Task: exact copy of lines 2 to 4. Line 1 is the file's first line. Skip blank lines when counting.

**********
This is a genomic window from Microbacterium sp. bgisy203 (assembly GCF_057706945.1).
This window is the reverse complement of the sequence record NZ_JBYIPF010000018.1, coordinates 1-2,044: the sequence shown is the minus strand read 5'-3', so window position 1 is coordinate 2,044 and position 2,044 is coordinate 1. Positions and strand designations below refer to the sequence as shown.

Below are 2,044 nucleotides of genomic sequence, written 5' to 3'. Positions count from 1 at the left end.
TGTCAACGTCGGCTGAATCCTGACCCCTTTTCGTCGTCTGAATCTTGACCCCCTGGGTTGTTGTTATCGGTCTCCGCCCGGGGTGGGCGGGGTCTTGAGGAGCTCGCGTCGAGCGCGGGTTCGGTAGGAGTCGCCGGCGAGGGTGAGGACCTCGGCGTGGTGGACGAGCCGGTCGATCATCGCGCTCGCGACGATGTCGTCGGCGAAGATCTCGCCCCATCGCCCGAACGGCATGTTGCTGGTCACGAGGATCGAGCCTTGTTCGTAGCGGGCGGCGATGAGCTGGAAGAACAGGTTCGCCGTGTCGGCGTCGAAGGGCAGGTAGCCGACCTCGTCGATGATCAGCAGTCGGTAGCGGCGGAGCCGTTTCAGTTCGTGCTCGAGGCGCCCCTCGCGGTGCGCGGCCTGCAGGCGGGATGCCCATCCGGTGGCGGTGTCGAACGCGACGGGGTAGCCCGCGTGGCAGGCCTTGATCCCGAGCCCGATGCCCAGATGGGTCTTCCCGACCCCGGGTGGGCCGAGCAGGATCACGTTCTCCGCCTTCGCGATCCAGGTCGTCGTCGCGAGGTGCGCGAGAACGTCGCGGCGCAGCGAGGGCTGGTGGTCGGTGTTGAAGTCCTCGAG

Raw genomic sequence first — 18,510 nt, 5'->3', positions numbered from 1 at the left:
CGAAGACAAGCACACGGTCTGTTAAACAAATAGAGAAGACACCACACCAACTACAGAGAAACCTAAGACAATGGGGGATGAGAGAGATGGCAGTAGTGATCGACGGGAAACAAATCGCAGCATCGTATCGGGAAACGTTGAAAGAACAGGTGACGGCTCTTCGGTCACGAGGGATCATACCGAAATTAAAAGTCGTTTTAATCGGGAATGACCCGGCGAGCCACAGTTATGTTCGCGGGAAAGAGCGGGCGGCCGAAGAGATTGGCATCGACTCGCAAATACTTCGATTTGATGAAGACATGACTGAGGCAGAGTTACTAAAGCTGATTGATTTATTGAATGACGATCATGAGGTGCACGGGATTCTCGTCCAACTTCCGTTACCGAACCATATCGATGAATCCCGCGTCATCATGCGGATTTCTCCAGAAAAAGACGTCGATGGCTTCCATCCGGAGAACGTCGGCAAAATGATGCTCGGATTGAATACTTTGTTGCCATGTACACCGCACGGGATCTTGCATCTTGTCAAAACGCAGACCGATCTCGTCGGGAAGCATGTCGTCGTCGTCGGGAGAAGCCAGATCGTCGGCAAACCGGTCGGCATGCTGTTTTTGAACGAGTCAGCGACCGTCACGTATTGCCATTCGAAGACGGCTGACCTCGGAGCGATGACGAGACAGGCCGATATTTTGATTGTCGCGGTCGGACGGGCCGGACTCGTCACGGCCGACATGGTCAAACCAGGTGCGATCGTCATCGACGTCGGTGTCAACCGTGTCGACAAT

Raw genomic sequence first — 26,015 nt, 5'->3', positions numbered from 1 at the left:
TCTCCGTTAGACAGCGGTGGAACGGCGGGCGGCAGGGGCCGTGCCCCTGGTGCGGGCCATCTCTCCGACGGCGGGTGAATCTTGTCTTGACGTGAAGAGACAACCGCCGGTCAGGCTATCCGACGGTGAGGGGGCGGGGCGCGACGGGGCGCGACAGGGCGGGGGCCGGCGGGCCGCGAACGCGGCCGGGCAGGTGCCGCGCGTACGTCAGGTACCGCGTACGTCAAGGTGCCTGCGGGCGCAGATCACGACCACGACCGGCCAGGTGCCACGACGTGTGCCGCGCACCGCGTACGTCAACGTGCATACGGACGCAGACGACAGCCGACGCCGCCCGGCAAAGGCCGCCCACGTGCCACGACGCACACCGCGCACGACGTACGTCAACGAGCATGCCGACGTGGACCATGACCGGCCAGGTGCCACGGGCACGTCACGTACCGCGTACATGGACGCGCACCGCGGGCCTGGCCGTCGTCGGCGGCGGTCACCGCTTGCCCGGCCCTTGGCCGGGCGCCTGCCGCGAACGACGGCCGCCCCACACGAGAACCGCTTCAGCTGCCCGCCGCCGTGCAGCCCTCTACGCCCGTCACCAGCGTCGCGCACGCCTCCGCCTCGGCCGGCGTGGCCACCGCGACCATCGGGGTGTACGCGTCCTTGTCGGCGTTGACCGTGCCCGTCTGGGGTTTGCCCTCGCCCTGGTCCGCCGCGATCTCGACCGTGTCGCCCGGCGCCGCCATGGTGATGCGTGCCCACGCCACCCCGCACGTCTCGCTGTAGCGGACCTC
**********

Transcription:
This window is the reverse complement of the sequence record NZ_JBYIPF010000018.1, coordinates 1-2,044: the sequence shown is the minus strand read 5'-3', so window position 1 is coordinate 2,044 and position 2,044 is coordinate 1. Positions and strand designations below refer to the sequence as shown.

Below are 2,044 nucleotides of genomic sequence, written 5' to 3'. Positions count from 1 at the left end.
TGTCAACGTCGGCTGAATCCTGACCCCTTTTCGTCGTCTGAATCTTGACCCCCTGGGTTGTTGTTATCGGTCTCCGCCCGGGGTGGGCGGGGTCTTGAGGAGCTCGCGTCGAGCGCGGGTTCGGTAGGAGTCGCCGGCGAGGGTGAGGACCTCGGCGTGGTGGACGAGCCGGTCGATCATCGCGCTCGCGACGATGTCGTCGGCGAAGATCTCGCCCCATCGCCCGAACGGCATGTTGCTGGTCACGAGGATCGAGCCTTGTTCGTAGCGGGCGGCGATGAGCTGGAAGAACAGGTTCGCCGTGTCGGCGTCGAAGGGCAGGTAGCCGACCTCGTCGATGATCAGCAGTCGGTAGCGGCGGAGCCGTTTCAGTTCGTGCTCGAGGCGCCCCTCGCGGTGCGCGGCCTGCAGGCGGGATGCCCATCCGGTGGCGGTGTCGAACGCGACGGGGTAGCCCGCGTGGCAGGCCTTGATCCCGAGCCCGATGCCCAGATGGGTCTTCCCGACCCCGGGTGGGCCGAGCAGGATCACGTTCTCCGCCTTCGCGATCCAGGTCGTCGTCGCGAGGTGCGCGAGAACGTCGCGGCGCAGCGAGGGCTGGTGGTCGGTGTTGAAGTCCTCGAG